Re: Wolf Hall
Posted by Sterling on 11/6/2012, 22:58:42, in reply to "Re: Wolf Hall"
Well, it's not just in the Lives of the Saints. The accepted version of history has always favored Thomas More. Thomas Cromwell is the accepted villain. You need only look at Holbein's portraits (which Mantel does her best to whitewash) to see how the artist felt about them. (Easily viewed at the Wikipedia entry of each.) The view of More as a Catholic villain torturing Protestants is straight from Foxe's still debated Book of Martyrs, which I believe to be slanted as extremely to the Protestants as the Lives of the Saints is to the Catholics. |
I think it is important to remember that More is not only a Catholic saint but also an English hero. There is a plaque commemorating him in Westminster Hall, where Royals lie in state. A quick Google search located four statues of More in London alone. There are no statues of Cromwell, so far as I can tell.
Manrel is engaged in historic revisionism, where the villain is made the hero. This novel plays the same sort of game as Wicked (the Wizard of Oz told from the point of view of the Wicked Witch of the West) or The Last Ringbearer (The Lord of the Rings as told from the point of view of the denizens of Mordor). I believe it is a clue to her revisionist intent that she chooses to portray Cromwell totally uncritically. The less savory episodes of his life that can not be avoided are glossed over. In my opinion, the novel would have been improved by a more nuanced portrayal of Cromwell -- one that remained fundamentally sympathetic but that admitted the darker corners of his soul.
I have not yet finished reading it, so I will say no more. It is a matter of indisputable historical record, though, that More died for his principles, while Cromwell died because he tried to push an unappealing German woman off on the king for political reasons.
If you can find a copy of the DVD of A Man for All Seasons (Oscar-winning Best Picture of 1966), you can see the orthodox view with More as the hero and Cromwell as the villain.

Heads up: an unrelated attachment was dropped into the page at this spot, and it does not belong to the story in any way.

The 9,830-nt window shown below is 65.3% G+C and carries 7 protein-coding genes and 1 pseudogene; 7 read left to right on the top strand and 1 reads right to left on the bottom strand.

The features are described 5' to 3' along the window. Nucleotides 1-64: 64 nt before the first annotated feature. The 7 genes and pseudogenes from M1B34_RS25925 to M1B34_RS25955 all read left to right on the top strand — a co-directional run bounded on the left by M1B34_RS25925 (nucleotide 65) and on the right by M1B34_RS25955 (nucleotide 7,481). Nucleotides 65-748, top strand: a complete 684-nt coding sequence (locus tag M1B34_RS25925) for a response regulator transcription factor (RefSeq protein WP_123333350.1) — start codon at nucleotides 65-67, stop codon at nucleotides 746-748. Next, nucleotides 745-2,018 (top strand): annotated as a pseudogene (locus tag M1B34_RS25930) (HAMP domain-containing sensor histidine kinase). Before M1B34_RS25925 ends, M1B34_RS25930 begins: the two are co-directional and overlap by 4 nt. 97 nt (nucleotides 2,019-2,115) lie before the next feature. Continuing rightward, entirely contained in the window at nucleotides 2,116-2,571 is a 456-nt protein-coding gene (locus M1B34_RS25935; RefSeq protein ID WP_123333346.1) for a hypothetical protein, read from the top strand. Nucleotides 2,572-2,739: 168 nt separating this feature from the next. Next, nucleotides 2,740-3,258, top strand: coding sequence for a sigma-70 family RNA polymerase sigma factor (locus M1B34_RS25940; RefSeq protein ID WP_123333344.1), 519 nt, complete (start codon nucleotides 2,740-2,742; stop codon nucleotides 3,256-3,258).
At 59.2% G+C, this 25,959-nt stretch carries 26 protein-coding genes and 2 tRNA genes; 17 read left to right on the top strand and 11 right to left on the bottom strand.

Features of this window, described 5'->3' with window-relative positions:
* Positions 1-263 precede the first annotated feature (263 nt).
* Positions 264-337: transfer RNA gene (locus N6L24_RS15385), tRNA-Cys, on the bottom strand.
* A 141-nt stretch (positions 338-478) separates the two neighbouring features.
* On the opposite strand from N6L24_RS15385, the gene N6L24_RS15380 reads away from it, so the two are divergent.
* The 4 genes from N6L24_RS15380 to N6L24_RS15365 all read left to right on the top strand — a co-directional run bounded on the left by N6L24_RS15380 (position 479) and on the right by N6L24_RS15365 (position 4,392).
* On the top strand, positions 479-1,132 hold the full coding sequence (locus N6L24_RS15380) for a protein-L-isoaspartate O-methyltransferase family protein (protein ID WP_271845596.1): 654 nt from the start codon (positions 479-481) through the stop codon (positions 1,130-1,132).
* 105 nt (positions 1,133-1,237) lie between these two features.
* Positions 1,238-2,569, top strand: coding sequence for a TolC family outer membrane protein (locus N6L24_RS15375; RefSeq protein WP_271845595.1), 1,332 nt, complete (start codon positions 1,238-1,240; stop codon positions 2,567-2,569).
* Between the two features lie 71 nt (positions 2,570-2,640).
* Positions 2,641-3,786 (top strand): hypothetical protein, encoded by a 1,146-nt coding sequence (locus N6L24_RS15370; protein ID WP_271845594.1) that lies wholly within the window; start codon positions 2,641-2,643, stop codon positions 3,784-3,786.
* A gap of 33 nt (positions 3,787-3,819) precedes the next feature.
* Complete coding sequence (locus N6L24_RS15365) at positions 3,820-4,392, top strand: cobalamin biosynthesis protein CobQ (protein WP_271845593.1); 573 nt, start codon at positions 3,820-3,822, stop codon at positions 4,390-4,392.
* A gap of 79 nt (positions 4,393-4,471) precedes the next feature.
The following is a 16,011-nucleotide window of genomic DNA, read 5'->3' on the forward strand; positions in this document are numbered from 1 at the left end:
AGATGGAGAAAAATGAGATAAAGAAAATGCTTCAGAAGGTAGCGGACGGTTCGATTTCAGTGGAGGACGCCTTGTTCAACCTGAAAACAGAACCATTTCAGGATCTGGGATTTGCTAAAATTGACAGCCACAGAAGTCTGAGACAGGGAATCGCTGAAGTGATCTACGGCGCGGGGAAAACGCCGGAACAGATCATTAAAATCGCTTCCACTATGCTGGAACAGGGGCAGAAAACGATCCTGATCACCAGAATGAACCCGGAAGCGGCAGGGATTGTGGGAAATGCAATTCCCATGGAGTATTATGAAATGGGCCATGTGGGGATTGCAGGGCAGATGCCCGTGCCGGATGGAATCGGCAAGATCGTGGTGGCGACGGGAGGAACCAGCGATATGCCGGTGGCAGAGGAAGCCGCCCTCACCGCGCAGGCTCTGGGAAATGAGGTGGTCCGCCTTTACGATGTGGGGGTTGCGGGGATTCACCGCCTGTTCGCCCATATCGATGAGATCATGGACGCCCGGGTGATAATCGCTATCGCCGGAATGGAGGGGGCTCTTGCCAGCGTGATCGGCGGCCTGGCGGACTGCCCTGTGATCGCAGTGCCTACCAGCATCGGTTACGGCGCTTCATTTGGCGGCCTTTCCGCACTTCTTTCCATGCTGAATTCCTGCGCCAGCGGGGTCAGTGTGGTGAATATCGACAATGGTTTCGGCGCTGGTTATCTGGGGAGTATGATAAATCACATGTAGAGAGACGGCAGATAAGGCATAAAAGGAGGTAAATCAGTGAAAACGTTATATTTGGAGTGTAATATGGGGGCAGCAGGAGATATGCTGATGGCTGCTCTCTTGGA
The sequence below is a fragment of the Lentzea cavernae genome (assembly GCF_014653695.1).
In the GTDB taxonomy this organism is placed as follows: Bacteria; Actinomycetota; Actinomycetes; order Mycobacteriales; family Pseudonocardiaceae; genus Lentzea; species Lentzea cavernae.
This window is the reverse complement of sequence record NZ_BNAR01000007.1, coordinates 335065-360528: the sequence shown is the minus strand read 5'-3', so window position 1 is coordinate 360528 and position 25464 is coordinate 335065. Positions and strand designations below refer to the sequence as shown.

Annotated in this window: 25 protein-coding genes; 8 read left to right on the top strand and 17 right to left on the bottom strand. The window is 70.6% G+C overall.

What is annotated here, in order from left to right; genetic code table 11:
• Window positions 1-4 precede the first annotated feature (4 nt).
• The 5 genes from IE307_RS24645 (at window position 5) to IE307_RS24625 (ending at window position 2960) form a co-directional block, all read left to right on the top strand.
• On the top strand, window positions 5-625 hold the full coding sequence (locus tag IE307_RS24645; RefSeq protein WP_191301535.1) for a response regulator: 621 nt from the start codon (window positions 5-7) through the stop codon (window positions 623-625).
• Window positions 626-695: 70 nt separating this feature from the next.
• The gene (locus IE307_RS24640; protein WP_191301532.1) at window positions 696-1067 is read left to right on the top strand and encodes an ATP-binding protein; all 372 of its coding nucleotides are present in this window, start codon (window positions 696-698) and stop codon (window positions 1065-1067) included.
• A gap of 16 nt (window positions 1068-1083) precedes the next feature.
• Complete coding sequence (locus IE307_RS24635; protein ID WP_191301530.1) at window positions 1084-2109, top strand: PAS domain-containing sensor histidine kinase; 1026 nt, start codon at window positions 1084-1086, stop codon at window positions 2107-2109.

: When I was a kid (13-14)I had to spend a couple of weeks
: at the house of some elderly and spinster aunts in the
: town of Irapuato, in Central Mexico, the heartland of
: radical Catholic resistance in the Cristero Wars of
: the 1930's. They had a decent library, including
: several volumes of illustrated, comics-style
: "Lives of Saints", of which I read some
: stories. One that stayed in my mind was that of Saint
: Thomas More. He was portrayed as a stalwart in the
: defense of the Faith against the debauched, corrupt,
: and perverted Henry VIII who, in his illegitimate
: carnal lust for a whore (they, of course, didn't use
: that word), forced a lot of people into sin, and so
: basically condemned the English nation to Hell. All
: for Anne Boleyn's (scarce, according to Mantel) flesh.
: They, also of course, didn't mention Henry's misogyny,
: since the law allowed the coronation of a female heir,
: in this case Mary, Catherine's daughter.
: According to this story, Thomas was an excellent
: husband and father, and I remember very well a
: vignette where he is teaching Classical Greek to his
: daughter, surely Meg. So firm a defender of the Faith
: was he, that he preferred to be decapitated before
: accepting to be an accomplice in Henry's diabolical
: designs. All this I read in the middle of the
: religious crisis that took me away from religion in
: general and the Catholic Church in particular.
: Turns out that, far from being a saint, Thomas More,
: according to "Wolf Hall" (and, I suspect,
: reality) was an extremely selfish and arrogant man,
: with a Messianic touch, a family dictator, a torturer
: and fanatic. It chilled me to the bone when, almost at
: the end of the novel, Cromwell and others are
: questioning him about his previous orders to torture
: people for being "heretics", and the answer
: he gives, claiming to be right in torture when it is
: done for Divine Law, instead of the earthly law that
: makes Henry's people condemn him. A terrifying
: justification of torture and bigotry!!
: More in the novel itself later.
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